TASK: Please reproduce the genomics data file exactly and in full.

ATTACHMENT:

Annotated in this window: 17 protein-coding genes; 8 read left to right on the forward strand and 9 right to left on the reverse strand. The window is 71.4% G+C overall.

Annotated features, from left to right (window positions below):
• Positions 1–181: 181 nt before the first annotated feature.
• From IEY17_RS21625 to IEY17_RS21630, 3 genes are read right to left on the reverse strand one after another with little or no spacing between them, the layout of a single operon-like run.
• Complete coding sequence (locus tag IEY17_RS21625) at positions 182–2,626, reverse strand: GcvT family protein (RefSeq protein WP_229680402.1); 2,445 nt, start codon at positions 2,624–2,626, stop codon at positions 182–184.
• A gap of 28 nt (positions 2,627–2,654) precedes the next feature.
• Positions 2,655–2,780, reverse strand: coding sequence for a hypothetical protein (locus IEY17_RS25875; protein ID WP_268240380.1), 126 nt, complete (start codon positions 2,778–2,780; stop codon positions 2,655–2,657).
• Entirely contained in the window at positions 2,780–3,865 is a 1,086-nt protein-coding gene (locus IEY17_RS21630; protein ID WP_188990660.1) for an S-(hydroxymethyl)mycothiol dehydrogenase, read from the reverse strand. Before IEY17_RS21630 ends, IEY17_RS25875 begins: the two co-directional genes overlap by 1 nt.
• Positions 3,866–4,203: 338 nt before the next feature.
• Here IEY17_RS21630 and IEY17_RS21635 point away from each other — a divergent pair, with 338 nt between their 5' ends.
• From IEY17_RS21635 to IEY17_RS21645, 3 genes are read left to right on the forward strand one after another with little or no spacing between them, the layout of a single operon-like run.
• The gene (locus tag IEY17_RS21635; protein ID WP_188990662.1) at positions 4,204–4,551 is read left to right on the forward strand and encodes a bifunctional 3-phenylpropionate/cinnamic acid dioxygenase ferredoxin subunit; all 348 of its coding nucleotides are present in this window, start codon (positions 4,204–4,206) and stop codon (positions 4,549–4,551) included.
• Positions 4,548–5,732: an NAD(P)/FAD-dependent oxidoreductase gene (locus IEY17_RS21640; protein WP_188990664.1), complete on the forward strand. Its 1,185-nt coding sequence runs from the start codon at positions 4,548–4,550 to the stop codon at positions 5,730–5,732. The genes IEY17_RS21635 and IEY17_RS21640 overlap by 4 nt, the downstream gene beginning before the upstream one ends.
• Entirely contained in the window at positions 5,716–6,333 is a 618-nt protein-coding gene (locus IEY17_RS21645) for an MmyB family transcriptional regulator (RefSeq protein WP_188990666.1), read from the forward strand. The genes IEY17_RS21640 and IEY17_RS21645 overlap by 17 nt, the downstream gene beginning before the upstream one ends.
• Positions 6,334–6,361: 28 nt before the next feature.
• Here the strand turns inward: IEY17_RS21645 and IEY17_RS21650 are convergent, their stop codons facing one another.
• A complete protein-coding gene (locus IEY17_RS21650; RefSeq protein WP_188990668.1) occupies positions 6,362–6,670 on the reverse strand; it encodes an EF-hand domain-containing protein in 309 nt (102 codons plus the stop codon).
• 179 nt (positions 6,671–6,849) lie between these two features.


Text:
Annotated in this window: 17 protein-coding genes; 8 read left to right on the forward strand and 9 right to left on the reverse strand. The window is 71.4% G+C overall.

Annotated features, from left to right (window positions below):
• Positions 1–181: 181 nt before the first annotated feature.
• From IEY17_RS21625 to IEY17_RS21630, 3 genes are read right to left on the reverse strand one after another with little or no spacing between them, the layout of a single operon-like run.
• Complete coding sequence (locus tag IEY17_RS21625) at positions 182–2,626, reverse strand: GcvT family protein (RefSeq protein WP_229680402.1); 2,445 nt, start codon at positions 2,624–2,626, stop codon at positions 182–184.
• A gap of 28 nt (positions 2,627–2,654) precedes the next feature.
• Positions 2,655–2,780, reverse strand: coding sequence for a hypothetical protein (locus IEY17_RS25875; protein ID WP_268240380.1), 126 nt, complete (start codon positions 2,778–2,780; stop codon positions 2,655–2,657).
• Entirely contained in the window at positions 2,780–3,865 is a 1,086-nt protein-coding gene (locus IEY17_RS21630; protein ID WP_188990660.1) for an S-(hydroxymethyl)mycothiol dehydrogenase, read from the reverse strand. Before IEY17_RS21630 ends, IEY17_RS25875 begins: the two co-directional genes overlap by 1 nt.
• Positions 3,866–4,203: 338 nt before the next feature.
• Here IEY17_RS21630 and IEY17_RS21635 point away from each other — a divergent pair, with 338 nt between their 5' ends.
• From IEY17_RS21635 to IEY17_RS21645, 3 genes are read left to right on the forward strand one after another with little or no spacing between them, the layout of a single operon-like run.
• The gene (locus tag IEY17_RS21635; protein ID WP_188990662.1) at positions 4,204–4,551 is read left to right on the forward strand and encodes a bifunctional 3-phenylpropionate/cinnamic acid dioxygenase ferredoxin subunit; all 348 of its coding nucleotides are present in this window, start codon (positions 4,204–4,206) and stop codon (positions 4,549–4,551) included.
• Positions 4,548–5,732: an NAD(P)/FAD-dependent oxidoreductase gene (locus IEY17_RS21640; protein WP_188990664.1), complete on the forward strand. Its 1,185-nt coding sequence runs from the start codon at positions 4,548–4,550 to the stop codon at positions 5,730–5,732. The genes IEY17_RS21635 and IEY17_RS21640 overlap by 4 nt, the downstream gene beginning before the upstream one ends.
• Entirely contained in the window at positions 5,716–6,333 is a 618-nt protein-coding gene (locus IEY17_RS21645) for an MmyB family transcriptional regulator (RefSeq protein WP_188990666.1), read from the forward strand. The genes IEY17_RS21640 and IEY17_RS21645 overlap by 17 nt, the downstream gene beginning before the upstream one ends.
• Positions 6,334–6,361: 28 nt before the next feature.
• Here the strand turns inward: IEY17_RS21645 and IEY17_RS21650 are convergent, their stop codons facing one another.
• A complete protein-coding gene (locus IEY17_RS21650; RefSeq protein WP_188990668.1) occupies positions 6,362–6,670 on the reverse strand; it encodes an EF-hand domain-containing protein in 309 nt (102 codons plus the stop codon).
• 179 nt (positions 6,671–6,849) lie between these two features.